While getting pre-approved for a home loan process to buy a home, the buyer’s credit score is one of the most important criteria that is factored into the process. Some people find themselves in despair, especially after the Great Recession, that these 3 digits can sometimes be a large deciding factor in acquiring a home loan. Seller-based financing and a few other options may not require as good of a credit score, but the conventional routes to home-ownership will. This score is not just for acquiring a mortgage, it paints an overall financial picture of you as a buyer.
The number between 300 and 850 is commonly referred to as a FICO score, that lenders use as a prime factor in deciding whether or not a customer will have the ability to pay back a loan. The higher the number, the better bet the person is “on paper”. The formula used to calculate this is a mixture of payment history, amounts owed, how long the person has had credit, and if they have recently opened any new credit accounts. Your payment history and amounts owed together make up over 60% of what is gleaned for your score. All of the information that the bureaus use to compose your credit score is found on your credit report, which reports from 3 major bureaus. Even though there are nearly always inaccuracies between the 3 reporting agencies, this is still the standard for what churns out that 3 digit number that governs quite a bit of your future in purchasing.
Generally speaking, under 660 is a credit score that will not have a lender see you as a favorable bet. When the housing meltdown occurred, this risk group was what defined the term “subprime mortgage”, and some borrowers had scores as low as 600. What is seen as a very poor credit score is between 500 and 580, and you will probably have a very hard time finding a loan at all. Between 580 and 620 is still considered poor, and if you can secure a mortgage, may be looking at an interest rate up to 3-4% higher than the normal standard. In the credit score range that is from 660-699, you are for the most part in the clear, and may have some lenders tacking on just an extra .5% to your fee.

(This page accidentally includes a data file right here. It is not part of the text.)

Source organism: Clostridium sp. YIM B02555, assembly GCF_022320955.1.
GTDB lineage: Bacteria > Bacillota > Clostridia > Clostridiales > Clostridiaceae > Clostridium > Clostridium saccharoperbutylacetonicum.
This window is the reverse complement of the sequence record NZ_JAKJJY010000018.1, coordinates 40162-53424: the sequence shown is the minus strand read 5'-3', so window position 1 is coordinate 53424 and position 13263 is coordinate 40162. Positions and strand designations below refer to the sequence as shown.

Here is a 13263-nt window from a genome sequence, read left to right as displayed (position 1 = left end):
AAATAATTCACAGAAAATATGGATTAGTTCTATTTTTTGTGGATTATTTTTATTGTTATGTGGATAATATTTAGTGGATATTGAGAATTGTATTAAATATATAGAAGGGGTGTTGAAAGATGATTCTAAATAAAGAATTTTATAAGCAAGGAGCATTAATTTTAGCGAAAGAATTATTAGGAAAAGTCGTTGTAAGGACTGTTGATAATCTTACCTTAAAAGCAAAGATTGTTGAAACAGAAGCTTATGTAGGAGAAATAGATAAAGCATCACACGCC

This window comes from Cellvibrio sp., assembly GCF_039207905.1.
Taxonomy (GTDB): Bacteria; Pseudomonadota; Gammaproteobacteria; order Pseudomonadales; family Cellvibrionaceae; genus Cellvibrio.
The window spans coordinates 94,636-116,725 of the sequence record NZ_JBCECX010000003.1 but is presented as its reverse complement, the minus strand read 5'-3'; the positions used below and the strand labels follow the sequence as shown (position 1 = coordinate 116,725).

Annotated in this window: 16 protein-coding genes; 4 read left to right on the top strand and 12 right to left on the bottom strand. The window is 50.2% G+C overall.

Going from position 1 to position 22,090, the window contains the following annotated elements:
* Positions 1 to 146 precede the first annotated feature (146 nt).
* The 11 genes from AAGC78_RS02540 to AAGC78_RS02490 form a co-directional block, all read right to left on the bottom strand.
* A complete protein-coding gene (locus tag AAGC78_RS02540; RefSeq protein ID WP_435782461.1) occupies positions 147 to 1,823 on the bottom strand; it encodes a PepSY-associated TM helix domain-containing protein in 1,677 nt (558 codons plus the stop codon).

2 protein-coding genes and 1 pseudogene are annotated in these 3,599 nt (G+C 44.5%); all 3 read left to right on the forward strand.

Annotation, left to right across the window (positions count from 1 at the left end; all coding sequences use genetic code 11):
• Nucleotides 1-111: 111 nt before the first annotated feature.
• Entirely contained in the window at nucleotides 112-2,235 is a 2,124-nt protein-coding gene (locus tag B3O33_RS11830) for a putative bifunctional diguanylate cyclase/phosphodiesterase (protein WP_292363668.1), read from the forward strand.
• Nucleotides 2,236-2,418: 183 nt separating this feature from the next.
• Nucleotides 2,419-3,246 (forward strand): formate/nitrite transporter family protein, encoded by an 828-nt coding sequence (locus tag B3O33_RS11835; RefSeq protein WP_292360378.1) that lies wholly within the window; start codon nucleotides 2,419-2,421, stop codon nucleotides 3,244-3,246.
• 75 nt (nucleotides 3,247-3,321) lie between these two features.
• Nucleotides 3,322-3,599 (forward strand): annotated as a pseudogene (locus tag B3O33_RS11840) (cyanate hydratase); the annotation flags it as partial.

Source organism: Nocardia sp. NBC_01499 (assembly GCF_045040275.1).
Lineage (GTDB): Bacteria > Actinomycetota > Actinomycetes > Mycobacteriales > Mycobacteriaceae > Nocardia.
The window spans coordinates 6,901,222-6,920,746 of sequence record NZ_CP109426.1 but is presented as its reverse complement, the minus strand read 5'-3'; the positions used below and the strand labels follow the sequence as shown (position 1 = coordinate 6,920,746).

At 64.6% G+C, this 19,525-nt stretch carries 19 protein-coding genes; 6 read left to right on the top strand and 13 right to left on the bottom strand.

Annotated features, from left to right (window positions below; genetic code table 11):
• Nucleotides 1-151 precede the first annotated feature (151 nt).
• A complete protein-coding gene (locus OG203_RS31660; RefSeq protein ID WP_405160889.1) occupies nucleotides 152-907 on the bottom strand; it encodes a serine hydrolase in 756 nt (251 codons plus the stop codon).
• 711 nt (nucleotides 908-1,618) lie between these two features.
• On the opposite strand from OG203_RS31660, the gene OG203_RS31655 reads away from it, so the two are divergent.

Within the 700-760 credit score range, your score has a very minimal impact on your interest rate, and you should not have many problems. The “excellent” category of credit rating is 760-850, and this is when it can be fairly easy to secure a mortgage with among the lowest interest rates possible. The FHA loan is still one of the most common for first-time home-buyers, and the credit score is very important: With a 580 credit score or above, they buyer will generally have a down payment of around 3.5%, and if it’s lower, that amount jumps drastically to 10%.
Right here in Virginia, you can search Chesterfield Homes For Sale Here, after you get your loan squared away and are ready to look at some dynamite properties. There are also plenty of credit counselors out there who can help you with getting all of your payments down, only into one payment, and even removing some negative items from your score that have been there for awhile. Don’t despair, and realize that your dream home is literally waiting right around the corner if you are beginning to repair that all-controlling 3 digit number!